That is what we come to story for: the inner transformation of the protagonist. How does what happens in the plot transform an ordinary person into an exceptional one? In other words: how does what happens on the surface cause the protagonist to change internally?
You have to know a lot of specific backstory about your protagonist before you can begin to answer that question, let alone create a plot capable of spurring that change.
Because as it turns out not only was Shakespeare right that “what’s past is prologue,” but as Faulkner so brilliantly said, “the past isn’t dead, it isn’t even past.”
The past is alive, always, in how we make sense of the present. This is something your protagonist can’t do unless you know specifically about his or her past.
This isn’t “pre-writing,” because in addition to allowing you to craft a believable plot, the vast majority of what you’ll uncover about your protagonist’s past will be in the novel, beginning on the first page. That is, in the form of flashbacks, dialogue and the snippets of memory she calls up to decode the plot problem that kicks into gear on page one.
That knowledge – the backstory – is not only laced into the novel, it is precisely what the reader comes for. And, ironically, what writers are often warned not to do. “Don’t give us backstory,” writers are often told, “and while you’re at it, steer clear of flashbacks, and don’t spend much time telling us what your protagonist is thinking, either.” Worst advice ever! What that really means is: don’t do it poorly. Don’t give us an info dump, and don’t let your protagonist simply muse aimlessly over his or her life just because.
But don’t give us backstory? You have to, because backstory is what the protagonist uses to make sense of the hard choices he has to make right this very minute. It’s what he uses to gauge the meaning and consequence of what’s happening. It’s the basis for the decisions he makes and the action he takes. There is no story without backstory.
Want to see what I mean? Let’s turn to our writer in residence, Jennie Nash , who has been developing her new novel, tentatively titled Real Life With People, based on the steps I’ll be outlining in my new book, Story Genius.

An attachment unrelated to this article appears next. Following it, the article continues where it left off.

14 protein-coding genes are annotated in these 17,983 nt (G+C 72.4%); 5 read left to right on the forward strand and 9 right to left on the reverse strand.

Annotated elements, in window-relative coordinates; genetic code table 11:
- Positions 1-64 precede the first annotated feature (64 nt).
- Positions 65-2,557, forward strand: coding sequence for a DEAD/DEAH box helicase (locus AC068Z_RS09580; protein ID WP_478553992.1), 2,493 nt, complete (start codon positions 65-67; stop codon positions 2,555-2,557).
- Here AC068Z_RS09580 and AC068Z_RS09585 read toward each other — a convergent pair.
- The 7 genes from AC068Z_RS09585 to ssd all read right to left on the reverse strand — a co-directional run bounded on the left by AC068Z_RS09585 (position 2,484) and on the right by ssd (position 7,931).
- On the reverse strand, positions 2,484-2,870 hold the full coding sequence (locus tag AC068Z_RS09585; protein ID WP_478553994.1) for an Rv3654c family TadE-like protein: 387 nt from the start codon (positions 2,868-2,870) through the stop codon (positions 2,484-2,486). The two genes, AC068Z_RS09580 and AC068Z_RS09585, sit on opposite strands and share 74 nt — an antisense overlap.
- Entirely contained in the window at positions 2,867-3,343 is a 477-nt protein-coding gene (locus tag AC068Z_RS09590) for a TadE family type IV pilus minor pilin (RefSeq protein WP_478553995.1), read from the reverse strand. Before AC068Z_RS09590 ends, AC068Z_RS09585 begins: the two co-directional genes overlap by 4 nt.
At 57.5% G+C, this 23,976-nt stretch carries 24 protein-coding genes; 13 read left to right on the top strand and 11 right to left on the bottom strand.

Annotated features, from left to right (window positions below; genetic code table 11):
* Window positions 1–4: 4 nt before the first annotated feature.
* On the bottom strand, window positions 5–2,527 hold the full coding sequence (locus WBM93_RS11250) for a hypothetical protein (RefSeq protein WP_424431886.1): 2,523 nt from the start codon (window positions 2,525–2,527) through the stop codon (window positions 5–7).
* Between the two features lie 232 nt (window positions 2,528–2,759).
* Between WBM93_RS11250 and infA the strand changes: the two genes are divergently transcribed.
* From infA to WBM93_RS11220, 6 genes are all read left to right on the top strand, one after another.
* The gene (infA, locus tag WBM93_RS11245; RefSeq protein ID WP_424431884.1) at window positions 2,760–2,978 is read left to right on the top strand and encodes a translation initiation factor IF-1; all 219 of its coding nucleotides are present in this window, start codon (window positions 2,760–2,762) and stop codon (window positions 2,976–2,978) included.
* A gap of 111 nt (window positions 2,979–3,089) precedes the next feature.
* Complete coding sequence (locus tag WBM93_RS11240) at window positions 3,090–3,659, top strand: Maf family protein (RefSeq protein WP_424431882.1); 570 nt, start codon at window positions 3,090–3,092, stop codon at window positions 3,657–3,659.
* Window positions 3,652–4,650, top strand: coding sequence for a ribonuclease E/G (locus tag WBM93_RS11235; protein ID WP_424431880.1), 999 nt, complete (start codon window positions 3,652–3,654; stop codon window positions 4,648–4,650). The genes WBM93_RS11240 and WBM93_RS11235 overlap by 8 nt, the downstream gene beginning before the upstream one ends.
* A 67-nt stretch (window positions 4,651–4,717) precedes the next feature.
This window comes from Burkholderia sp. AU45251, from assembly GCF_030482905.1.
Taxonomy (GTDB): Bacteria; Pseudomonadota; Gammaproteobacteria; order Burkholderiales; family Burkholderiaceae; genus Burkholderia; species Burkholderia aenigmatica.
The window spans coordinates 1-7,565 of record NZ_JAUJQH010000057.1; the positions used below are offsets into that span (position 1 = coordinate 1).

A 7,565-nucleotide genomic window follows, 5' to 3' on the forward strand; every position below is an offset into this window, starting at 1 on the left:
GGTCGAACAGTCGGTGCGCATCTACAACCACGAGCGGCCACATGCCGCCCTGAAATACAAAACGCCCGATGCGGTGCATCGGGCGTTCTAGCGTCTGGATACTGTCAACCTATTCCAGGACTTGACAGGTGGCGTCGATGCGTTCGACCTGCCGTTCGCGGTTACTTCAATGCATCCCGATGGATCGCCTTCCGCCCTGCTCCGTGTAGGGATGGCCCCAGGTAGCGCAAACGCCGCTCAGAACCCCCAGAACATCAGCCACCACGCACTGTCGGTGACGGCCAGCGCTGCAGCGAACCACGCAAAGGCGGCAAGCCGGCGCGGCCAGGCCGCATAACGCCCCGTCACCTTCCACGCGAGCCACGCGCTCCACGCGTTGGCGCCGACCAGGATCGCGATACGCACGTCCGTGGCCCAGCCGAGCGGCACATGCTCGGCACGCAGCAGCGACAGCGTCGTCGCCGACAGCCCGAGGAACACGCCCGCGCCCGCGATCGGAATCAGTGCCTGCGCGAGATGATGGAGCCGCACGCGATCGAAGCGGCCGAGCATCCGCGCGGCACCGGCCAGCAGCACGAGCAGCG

The following is the second scene in Jennie’s novel. In the first scene we found out that the protagonist, Ruby, is a TV writer. On the eve of writing the last episode of their long-running series, Ruby’s writing partner and long time lover Henry was hit by a car while riding his bike. He and Ruby had just had a fight. He was ending their writing partnership. She was angry. He is not expected to survive the crash. Now, she has five days to write the final episode. But she’s a basket case. Her producer, Sharon, is threatening to allow a fangirl to write it, and her sister Nora is threatening to force Ruby to leave her house because she doesn’t think she can take care of herself. Ruby, however, is about to come up with a plan . . .
Notice the bolded sections: They’re places where we get insight into what any of this means to Ruby, and are privy to her inner struggle. Notice how often backstory crops up.
As soon as the sun came up, I showered and put on real clothes for the first time since the accident. I was waiting at Whole Foods when the store manager came to the door with her key to let in the early morning supplicants. I grabbed a cart and began to load it with organic spinach, rosemary sourdough bread, fresh garlic hummus and seasonally appropriate fruit. I went for the most expensive option of everything offered, and finally steered into the meat aisle, thinking I would get stuffed chicken breasts or a marinated roast – something with gravitas I could stick in the oven so that when Nora and the realtor arrived, the house would smell of someone taking care of themselves. I pulled my cart behind a woman with a small white dog tucked into a bag that was slung on her shoulder.
“A pound of the organic grass fed hamburger,” she said. The dog poked its head out and she began to murmur.